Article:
Servants, But Special Servants: Ministry Under the New Covenant -- By: Thomas N. Smith
RAR 6:3 (Summer 1997) p. 171
Servants, But Special Servants: Ministry Under the New Covenant
I once had a deacon in my church who always called me “Chief.” From my first day on the job, his designation for me was always Chief. Now, I had been a pastor before and a preacher before I was a pastor, but I never had the experience of being called Chief. I enjoyed it. It touched something in me. It gave me such a sense of well-being and healthy self-esteem. I always looked forward toward phone calls and visits with my friend, and part of the reason lay in the fact that I could expect him to address me as his Chief.
One day, while the two of us were together, my friend indicated that he needed to check on something at home and asked me if we might drop by. When we pulled into the drive I noticed the local lawn-and-garden man working in the flower beds. When my friend got out of the car, the gardener spoke to him, and my friend and deacon replied, in a tone that could be heard all over the neighborhood, “How ya’ doin’, Chief?” I couldn’t believe it! Indeed, I was certain for a moment that there must have been some mistake. I was my friend’s pastor. I was my deacon’s leader. I was the Chief! Only an embarrassed modesty kept me from inquiring of my deacon-friend about this breakdown in self-expression. Of course, I only had to be on the job for a few more weeks before I realized that my friend called everybody Chief.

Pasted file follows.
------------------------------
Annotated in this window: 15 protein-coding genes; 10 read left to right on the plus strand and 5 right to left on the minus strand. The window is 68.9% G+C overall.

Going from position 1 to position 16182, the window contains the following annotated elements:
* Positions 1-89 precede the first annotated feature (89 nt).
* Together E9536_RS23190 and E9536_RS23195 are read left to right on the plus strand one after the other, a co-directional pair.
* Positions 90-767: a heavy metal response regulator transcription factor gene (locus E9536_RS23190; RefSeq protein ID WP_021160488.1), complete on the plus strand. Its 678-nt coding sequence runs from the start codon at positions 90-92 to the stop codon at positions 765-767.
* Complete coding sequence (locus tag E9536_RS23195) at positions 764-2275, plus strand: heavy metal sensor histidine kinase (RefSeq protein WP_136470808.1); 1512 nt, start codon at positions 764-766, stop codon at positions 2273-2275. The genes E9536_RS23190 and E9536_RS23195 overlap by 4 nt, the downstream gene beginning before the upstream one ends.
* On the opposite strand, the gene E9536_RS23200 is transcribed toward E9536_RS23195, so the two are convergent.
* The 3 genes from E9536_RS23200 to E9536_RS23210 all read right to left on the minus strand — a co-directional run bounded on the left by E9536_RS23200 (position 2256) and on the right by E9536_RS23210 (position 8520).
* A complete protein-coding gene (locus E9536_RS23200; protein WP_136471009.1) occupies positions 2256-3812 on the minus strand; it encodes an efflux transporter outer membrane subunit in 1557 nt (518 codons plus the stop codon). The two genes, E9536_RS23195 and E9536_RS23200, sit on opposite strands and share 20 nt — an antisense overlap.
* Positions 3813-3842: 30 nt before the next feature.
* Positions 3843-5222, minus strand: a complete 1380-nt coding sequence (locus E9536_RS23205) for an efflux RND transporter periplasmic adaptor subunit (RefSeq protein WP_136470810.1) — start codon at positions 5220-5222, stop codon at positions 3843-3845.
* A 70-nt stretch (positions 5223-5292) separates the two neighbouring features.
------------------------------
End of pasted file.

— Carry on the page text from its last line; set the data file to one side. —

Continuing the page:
I think it would be fair to say that I learned a few things from this experience. My understanding of myself, of social dynamics, and of language was profoundly extended by this. The fact is, and Jesus told us so in Matthew 23:7ff., we love to be called Chief. Second, some people increase their own popularity by addressing us like this. Third, language is devalued by such indiscriminate use. If everybody is the chief, then no one is.
We shall return to the issues of personal understanding
RAR 6:3 (Summer 1997) p. 172
and social dynamics later. Let us consider the issue of word devaluation at this point. This is particularly pertinent in any discussion of “ministry” in the Christian church at the end of the twentieth century. This is so because the word “ministry” has come to be applied to every aspect of activity and action of Christians inside and outside the church. John N. Collins speaks to this contemporary ethos:
In their authentically modern way churches are increasingly speaking of a common call to ministry that does not depend on ordination: “for everybody”—to use the words of an Anglican Working Party on the theology of laity— “bishops, priests, and laity toge...
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